So what’s next? Breathless credulity for Andrew Breitbart videos? Someone could easily create another progressive meltdown by tweeting that Jon Bon Jovi is dead of a drone strike: I read it on the internet, it must be true! Wheeler again:
You don’t get to the targeted killing of American citizens (which, after all, doesn’t offer the possibility of a habeas corpus review) without first believing you’ve got the power to indefinitely detain Americans (with habeas review).
The phrase “targeted killing” is an important part of her story: through the magic of polemical phrasing, good aim becomes a violation of the Bill of Rights. The whole point of maintaining a common defense (see: Constitutional preamble) is to shoot straight with it. Every time a Union soldier lined up his rifle sights on a Confederate and shot him dead, an American citizen was the victim of a “targeted killing.”
For that matter, tens of thousands of captured American citizen-combatants suffered “indefinite detention” when they were marched into prison camps for the duration of the Civil War. And therein lies the problem, because that conflict at least had a visible conclusion on offer, while the “war on terror” does not.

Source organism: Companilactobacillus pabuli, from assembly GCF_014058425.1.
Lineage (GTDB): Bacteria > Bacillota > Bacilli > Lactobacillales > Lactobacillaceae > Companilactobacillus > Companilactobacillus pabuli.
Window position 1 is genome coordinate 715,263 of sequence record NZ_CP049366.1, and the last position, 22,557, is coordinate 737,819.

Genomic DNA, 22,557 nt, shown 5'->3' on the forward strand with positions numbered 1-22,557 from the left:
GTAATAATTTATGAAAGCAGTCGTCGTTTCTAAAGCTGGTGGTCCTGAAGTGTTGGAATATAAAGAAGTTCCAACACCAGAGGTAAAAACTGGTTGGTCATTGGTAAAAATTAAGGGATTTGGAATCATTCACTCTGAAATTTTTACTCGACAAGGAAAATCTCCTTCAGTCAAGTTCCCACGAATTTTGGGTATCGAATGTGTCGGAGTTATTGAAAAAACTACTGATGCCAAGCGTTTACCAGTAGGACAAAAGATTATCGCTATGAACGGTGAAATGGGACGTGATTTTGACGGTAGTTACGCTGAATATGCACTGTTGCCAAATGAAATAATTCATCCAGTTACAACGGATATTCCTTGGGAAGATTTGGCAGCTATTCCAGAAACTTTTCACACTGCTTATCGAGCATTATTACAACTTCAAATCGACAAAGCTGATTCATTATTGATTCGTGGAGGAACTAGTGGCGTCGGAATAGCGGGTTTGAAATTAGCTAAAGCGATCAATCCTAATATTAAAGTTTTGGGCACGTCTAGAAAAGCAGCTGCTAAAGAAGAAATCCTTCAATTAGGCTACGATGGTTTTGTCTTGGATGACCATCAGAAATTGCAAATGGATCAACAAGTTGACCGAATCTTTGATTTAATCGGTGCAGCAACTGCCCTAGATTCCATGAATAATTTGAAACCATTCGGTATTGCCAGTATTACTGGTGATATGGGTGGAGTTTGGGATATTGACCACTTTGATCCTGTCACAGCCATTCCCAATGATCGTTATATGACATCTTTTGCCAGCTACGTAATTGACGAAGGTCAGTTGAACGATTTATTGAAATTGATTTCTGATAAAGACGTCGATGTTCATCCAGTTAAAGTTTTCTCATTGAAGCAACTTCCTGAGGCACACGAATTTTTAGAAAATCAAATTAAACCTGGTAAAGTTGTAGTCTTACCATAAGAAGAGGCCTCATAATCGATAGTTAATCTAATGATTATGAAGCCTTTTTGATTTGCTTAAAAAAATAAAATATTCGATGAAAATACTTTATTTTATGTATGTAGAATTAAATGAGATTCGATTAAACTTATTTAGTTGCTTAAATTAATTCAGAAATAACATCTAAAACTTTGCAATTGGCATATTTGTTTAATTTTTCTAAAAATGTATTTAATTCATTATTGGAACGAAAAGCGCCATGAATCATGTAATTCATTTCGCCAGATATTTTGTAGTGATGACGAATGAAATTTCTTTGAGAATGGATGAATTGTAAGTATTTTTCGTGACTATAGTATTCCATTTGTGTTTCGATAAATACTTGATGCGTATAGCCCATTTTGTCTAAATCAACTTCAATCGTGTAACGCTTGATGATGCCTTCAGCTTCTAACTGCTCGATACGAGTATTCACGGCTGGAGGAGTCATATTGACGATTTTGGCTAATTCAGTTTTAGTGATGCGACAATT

Bush policy was to declare eternal war and a “temporary” suspension of civil liberties at the same time. That’s uncomfortably like a dictator’s permanent state of emergency. Public discontent with this state of affairs has been bipartisan, yet it is doubtful the 112th Congress — teapublicans included! — would ever vote to overturn the PATRIOT ACT.
Today, Bush detention policy isn’t being perpetuated by the White House. Congress has consistently stymied all attempts to close Guantanamo and offered bipartisan resistance to holding detainee trials in the federal courts, where they belong. In fact, this whole NDAA flap begins and ends in the Senate Armed Services Committee, where Joe Lieberman and John McCain have made it their mission to prevent the president from ending “endless war.”